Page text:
On 8 May 2013 police in Java killed six suspected terrorists in a series of raids. The police usually claim the suspects were armed and resisted arrest. But it is not always true, and many could have almost certainly been captured alive.

Ordinary criminals are shot with distressing frequency, as my daughter's visitor suggests, without any outcry at home or abroad.

Perkap 8 was signed by the then police chief Sutanto, a real reformer. It has not gotten very far. One foreign police officer working on a bilateral community policing program in a large metropolitan command told me he had once seen a copy of the Perkap on the chief's desk but suspected it had been disseminated no further.

Even when progressive regulations or orders are issued and disseminated, they are not always followed. In October 2012, the police chief of Papua, Tito Karnavian, former head of the anti-terrorism unit Detachment 88 (Densus 88), announced that he had banned police from using live ammunition when handling demonstrations in the region. This was progress and it was implemented for some demos, but the deaths in the Sorong case suggest live ammunition was used.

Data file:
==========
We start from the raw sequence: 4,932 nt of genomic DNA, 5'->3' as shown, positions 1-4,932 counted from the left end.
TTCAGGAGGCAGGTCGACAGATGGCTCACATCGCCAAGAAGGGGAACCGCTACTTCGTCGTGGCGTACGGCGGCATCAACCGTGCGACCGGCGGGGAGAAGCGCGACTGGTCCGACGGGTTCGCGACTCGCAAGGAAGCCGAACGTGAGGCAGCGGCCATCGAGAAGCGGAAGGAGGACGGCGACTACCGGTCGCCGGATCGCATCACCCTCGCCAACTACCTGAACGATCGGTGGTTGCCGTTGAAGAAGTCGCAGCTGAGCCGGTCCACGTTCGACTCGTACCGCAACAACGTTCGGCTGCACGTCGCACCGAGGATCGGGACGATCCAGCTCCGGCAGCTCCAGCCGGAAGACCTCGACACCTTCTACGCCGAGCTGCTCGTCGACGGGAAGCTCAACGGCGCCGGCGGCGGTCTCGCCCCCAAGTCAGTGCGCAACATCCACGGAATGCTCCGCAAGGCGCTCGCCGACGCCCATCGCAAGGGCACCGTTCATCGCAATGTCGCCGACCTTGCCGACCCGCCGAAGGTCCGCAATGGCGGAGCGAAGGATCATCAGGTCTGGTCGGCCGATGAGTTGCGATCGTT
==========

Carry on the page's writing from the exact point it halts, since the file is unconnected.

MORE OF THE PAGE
As Article 46 of Perkap 8 says, 'all officers must be trained in the use of power, equipment and firearms that can be used in applying force' and 'must be trained in non-violent techniques and methods.' Training almost 400,000 officers across 33 provinces is a logistical challenge, though it might be a good idea to start with elite units such as Densus 88 or personnel in the Papua provinces.

The new national head of the INP, about to be appointed, might breathe new life into two reforms already in place: implementation of Perkap 8 and Chief Sutanto's other landmark regulation on community policing, Perkap 7. The INP is a very hierarchical organisation that does follow firm orders from above. While its size makes complex reform difficult, its hierarchical nature makes implementing existing regulations with firm orders easier.